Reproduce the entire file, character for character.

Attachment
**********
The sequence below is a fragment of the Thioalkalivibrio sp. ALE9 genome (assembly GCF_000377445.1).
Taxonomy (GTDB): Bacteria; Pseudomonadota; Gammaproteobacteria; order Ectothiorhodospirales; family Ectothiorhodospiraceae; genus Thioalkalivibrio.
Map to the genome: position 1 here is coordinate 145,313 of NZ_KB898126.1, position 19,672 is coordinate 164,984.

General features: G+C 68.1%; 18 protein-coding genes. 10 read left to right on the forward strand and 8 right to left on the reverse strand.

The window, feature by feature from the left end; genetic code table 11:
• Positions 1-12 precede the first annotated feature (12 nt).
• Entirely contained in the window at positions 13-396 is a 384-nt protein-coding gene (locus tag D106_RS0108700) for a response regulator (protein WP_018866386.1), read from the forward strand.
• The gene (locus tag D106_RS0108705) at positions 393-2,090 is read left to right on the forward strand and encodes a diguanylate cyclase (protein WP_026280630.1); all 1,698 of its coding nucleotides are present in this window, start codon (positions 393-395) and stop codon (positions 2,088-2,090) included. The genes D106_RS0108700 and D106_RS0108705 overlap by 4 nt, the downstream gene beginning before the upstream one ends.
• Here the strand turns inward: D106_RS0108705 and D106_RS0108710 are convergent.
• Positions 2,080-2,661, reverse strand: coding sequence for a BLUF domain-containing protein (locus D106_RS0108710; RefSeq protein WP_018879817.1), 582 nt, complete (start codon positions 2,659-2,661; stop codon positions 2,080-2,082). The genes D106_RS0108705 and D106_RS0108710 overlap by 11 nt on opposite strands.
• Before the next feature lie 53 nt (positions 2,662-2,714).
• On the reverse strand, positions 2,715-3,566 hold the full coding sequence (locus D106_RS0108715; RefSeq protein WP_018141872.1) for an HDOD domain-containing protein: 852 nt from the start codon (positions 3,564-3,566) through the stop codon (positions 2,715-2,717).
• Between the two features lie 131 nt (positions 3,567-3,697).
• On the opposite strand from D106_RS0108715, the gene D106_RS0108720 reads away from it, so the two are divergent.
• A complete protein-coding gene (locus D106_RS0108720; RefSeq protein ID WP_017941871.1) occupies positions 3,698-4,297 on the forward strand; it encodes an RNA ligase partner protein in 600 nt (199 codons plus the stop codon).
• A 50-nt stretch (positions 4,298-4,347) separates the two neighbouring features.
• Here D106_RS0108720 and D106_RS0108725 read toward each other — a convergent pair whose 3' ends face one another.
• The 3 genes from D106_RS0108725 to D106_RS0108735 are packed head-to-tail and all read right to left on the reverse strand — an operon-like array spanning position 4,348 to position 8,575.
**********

The sequence below is a fragment of the Thioalkalivibrio sp. ALE9 genome (assembly GCF_000377445.1).
Taxonomy (GTDB): Bacteria; Pseudomonadota; Gammaproteobacteria; order Ectothiorhodospirales; family Ectothiorhodospiraceae; genus Thioalkalivibrio.
Map to the genome: position 1 here is coordinate 145,313 of NZ_KB898126.1, position 19,672 is coordinate 164,984.

General features: G+C 68.1%; 18 protein-coding genes. 10 read left to right on the forward strand and 8 right to left on the reverse strand.

The window, feature by feature from the left end; genetic code table 11:
• Positions 1-12 precede the first annotated feature (12 nt).
• Entirely contained in the window at positions 13-396 is a 384-nt protein-coding gene (locus tag D106_RS0108700) for a response regulator (protein WP_018866386.1), read from the forward strand.
• The gene (locus tag D106_RS0108705) at positions 393-2,090 is read left to right on the forward strand and encodes a diguanylate cyclase (protein WP_026280630.1); all 1,698 of its coding nucleotides are present in this window, start codon (positions 393-395) and stop codon (positions 2,088-2,090) included. The genes D106_RS0108700 and D106_RS0108705 overlap by 4 nt, the downstream gene beginning before the upstream one ends.
• Here the strand turns inward: D106_RS0108705 and D106_RS0108710 are convergent.
• Positions 2,080-2,661, reverse strand: coding sequence for a BLUF domain-containing protein (locus D106_RS0108710; RefSeq protein WP_018879817.1), 582 nt, complete (start codon positions 2,659-2,661; stop codon positions 2,080-2,082). The genes D106_RS0108705 and D106_RS0108710 overlap by 11 nt on opposite strands.
• Before the next feature lie 53 nt (positions 2,662-2,714).
• On the reverse strand, positions 2,715-3,566 hold the full coding sequence (locus D106_RS0108715; RefSeq protein WP_018141872.1) for an HDOD domain-containing protein: 852 nt from the start codon (positions 3,564-3,566) through the stop codon (positions 2,715-2,717).
• Between the two features lie 131 nt (positions 3,567-3,697).
• On the opposite strand from D106_RS0108715, the gene D106_RS0108720 reads away from it, so the two are divergent.
• A complete protein-coding gene (locus D106_RS0108720; RefSeq protein ID WP_017941871.1) occupies positions 3,698-4,297 on the forward strand; it encodes an RNA ligase partner protein in 600 nt (199 codons plus the stop codon).
• A 50-nt stretch (positions 4,298-4,347) separates the two neighbouring features.
• Here D106_RS0108720 and D106_RS0108725 read toward each other — a convergent pair whose 3' ends face one another.
• The 3 genes from D106_RS0108725 to D106_RS0108735 are packed head-to-tail and all read right to left on the reverse strand — an operon-like array spanning position 4,348 to position 8,575.